Home Minister Amit Shah on Tuesday said that the Centre was not getting much support in West Bengal to stop infiltrations unlike in Assam where an "impenetrable wall" has been created against it.
"I have been watching both the states. Bengal and Assam need to stop infiltration. We are trying to stop infiltration both in Bengal and in Assam. But in Bengal we don't get much support for success against infiltration. But Assam has stood strongly against infiltration and has created an impenetrable wall with the help of the Centre and the central paramilitary forces to prevent infiltration," Shah said while addressing a public rally at the College of Veterinary Science playground in Guwahati organised to mark one year of the Himanta Biswa Sarma-led government.
West Bengal, Assam, Tripura and Meghalaya and Mizoram share the 4,156-km-long India-Bangladesh border. The issue of illegal infiltration from Bangladesh has figured prominently in every elections in Assam and BJP also promised in its election manifestos to stop infiltration.
Shah said that the Centre and Assam were taking steps to stop infiltration as promised in the election manifestos.
"I visited the border areas yesterday and all statistics have suggested that there is a significant reduction in infiltration. We hope that infiltration will be completely stopped once the work to bridge the remaining portion of the border is complete," Shah said. Shah on Monday visited a border out post of the BSF at Mankachar in Western Assam sharing border with Bangladesh. He reviewed the measures being taken to protect the border.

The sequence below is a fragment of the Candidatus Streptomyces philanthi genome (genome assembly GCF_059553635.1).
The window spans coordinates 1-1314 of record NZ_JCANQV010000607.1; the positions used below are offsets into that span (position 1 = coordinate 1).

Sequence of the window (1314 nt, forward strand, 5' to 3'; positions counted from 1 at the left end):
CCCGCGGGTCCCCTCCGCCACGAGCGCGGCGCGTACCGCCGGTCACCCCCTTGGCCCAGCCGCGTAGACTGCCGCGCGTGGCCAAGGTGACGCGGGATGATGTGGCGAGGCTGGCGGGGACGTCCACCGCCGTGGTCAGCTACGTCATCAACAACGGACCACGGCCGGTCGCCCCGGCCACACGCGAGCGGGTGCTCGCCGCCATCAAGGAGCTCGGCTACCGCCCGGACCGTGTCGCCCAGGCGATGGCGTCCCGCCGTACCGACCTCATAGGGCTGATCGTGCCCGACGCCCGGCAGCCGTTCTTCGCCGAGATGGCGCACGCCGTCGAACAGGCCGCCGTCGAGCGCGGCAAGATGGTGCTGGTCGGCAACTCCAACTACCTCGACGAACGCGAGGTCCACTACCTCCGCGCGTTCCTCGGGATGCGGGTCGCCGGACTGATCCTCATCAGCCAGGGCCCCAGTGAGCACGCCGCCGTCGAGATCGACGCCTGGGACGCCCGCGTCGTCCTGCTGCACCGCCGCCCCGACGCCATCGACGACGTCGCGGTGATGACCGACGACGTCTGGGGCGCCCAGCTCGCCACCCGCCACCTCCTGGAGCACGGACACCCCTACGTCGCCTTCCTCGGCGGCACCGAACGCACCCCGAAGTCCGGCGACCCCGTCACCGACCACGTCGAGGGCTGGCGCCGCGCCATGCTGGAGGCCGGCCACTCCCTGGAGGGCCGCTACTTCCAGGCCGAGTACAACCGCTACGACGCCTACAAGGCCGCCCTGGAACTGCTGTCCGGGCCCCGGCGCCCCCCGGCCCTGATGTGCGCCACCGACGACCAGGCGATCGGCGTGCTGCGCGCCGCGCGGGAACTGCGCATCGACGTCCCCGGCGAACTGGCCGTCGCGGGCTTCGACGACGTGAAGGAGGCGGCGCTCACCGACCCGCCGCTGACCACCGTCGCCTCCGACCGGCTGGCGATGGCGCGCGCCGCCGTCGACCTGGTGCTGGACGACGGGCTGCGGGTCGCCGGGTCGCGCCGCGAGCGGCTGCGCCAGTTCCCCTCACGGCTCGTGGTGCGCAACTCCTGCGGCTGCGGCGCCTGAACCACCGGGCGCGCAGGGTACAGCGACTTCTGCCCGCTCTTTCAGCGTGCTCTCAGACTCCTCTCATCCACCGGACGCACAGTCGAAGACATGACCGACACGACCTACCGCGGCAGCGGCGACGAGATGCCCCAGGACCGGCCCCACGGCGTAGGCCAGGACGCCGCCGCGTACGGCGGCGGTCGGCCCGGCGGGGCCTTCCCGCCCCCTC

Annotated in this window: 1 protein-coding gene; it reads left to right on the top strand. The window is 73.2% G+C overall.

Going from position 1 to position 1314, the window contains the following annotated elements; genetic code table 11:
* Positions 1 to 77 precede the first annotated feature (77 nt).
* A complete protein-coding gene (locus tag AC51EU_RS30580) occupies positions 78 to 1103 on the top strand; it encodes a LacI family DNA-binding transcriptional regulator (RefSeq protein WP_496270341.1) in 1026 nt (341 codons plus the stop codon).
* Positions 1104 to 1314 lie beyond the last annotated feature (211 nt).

The home minister also visited the India-Bangladesh border areas in Bengal recently.
Talking about the Armed Forces (Special Powers) Act (AFSPA), Shah said the act was withdrawn from 60 per cent areas in Assam by Narendra Modi-led BJP government after 30 years as peace was established in those areas. "Be it Karbi Accord or the Bodo Accord, both has helped in establishment of peace in Assam. Earlier the security forces were given special powers, but now the special powers are being given for development of the youths," Shah said adding that 9,000 militants have laid down weapons in Assam during the past six years of BJP-led government in Assam.
"During Congress' rule, the AFSPA was extended 60 times but BJP-led government has withdrawn the act from 60 per cent areas now," he said.
Hours before, Shah, while addressing a function to present the President's Colour to Assam Police said that he was confident that the AFSPA would gradually be revoked from entire Assam.
The AFSPA, which gives absolute powers to army, was withdrawn from 23 districts in Assam and parts of Manipur and Nagaland from April 1. But there is a strong demand for complete withdrawal of the act from the Northeast.
Lauding Himanta Biswa Sarma-led government, Shah said it has fulfilled several pre-poll promises such as an act to stop smuggling of cattle to Bangladesh, poaching of rhinos, clearing of Satra (Vaishnavite Monastery) land from encroacher and establishing peace.